I’m sure you’ve heard of some people being described as “swimming like a fish.” It might surprise you to learn that some fish don’t swim well at all.
Why would some fish be poor swimmers? The simple answer is they don’t need to swim well.
For example, if the pufferfish (also called blowfish) is chased, it doesn’t have to swim fast to escape. It simply swallows a lot of water and inflates to be so large, and in some cases so spiky, that it can’t be eaten. Pufferfish are also toxic with no known antidote.
Blob sculpins (also called blobfish or fathead sculpins) live as deep as 4,000 feet off the Australian coast. They don’t have any muscle mass, which makes them less dense than the depths they live in, which is why they are able to survive deep-sea pressures. They simply lie still and eat whatever happens by on the seafloor.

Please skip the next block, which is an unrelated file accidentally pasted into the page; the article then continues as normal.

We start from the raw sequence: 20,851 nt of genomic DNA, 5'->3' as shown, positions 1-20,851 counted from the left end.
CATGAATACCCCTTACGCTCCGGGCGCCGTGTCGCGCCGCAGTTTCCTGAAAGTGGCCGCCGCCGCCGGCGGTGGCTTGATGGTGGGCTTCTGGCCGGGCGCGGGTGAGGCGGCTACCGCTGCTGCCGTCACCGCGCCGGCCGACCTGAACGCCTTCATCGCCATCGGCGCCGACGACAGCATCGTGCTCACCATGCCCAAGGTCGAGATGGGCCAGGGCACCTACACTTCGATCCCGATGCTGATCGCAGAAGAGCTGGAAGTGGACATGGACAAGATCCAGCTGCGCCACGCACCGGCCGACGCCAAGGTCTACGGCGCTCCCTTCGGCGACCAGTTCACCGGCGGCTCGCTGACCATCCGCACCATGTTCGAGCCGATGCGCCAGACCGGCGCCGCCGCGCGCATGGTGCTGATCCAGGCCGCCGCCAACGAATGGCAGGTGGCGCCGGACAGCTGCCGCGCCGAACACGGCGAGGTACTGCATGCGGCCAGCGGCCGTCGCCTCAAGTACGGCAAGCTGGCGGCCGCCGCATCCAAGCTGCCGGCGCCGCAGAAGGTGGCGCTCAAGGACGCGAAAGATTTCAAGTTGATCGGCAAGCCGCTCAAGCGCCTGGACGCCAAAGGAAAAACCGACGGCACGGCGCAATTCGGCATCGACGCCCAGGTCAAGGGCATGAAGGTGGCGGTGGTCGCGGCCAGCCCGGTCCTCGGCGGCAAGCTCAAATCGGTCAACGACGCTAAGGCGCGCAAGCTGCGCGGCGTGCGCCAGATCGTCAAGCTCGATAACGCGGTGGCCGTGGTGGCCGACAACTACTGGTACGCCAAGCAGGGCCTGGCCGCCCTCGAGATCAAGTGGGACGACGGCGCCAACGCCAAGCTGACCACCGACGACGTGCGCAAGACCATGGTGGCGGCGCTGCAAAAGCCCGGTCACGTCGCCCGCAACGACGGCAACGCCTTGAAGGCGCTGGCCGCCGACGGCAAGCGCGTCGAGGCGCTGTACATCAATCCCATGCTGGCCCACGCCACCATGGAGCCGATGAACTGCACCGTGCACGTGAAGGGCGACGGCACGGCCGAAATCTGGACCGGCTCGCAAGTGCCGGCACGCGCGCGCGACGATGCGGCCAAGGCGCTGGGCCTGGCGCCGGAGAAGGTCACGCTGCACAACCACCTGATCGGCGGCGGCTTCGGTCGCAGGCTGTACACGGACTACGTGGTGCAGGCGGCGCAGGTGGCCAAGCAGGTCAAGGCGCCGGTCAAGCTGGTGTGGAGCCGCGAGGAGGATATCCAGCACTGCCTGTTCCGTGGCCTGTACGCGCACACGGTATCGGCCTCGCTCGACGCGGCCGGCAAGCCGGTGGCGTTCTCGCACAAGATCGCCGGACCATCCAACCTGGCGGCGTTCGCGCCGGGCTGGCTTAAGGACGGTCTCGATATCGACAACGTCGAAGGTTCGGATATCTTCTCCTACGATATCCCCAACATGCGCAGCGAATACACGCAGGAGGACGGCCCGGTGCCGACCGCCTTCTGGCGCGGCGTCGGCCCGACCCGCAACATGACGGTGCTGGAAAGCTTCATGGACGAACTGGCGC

Seahorses are always fun to watch, but their unique bodies make them some of the slowest swimmers in the ocean. They make up for it by being incredibly fast predators, as long as the waters around them are still. They eat copepods, tiny crustaceans that can flee in as little as two milliseconds. But a seahorse can strike in one millisecond.
So you don’t have to swim well to survive in the ocean. That is, as long as your energy can be used for other successful survival mechanisms.
For more detail, see “Why Some Fish Are Really Bad At Swimming” by Liz Langley (https://www.nationalgeographic.com/animals/article/fish-behavior-swimming-blobfish-seahorse-news?).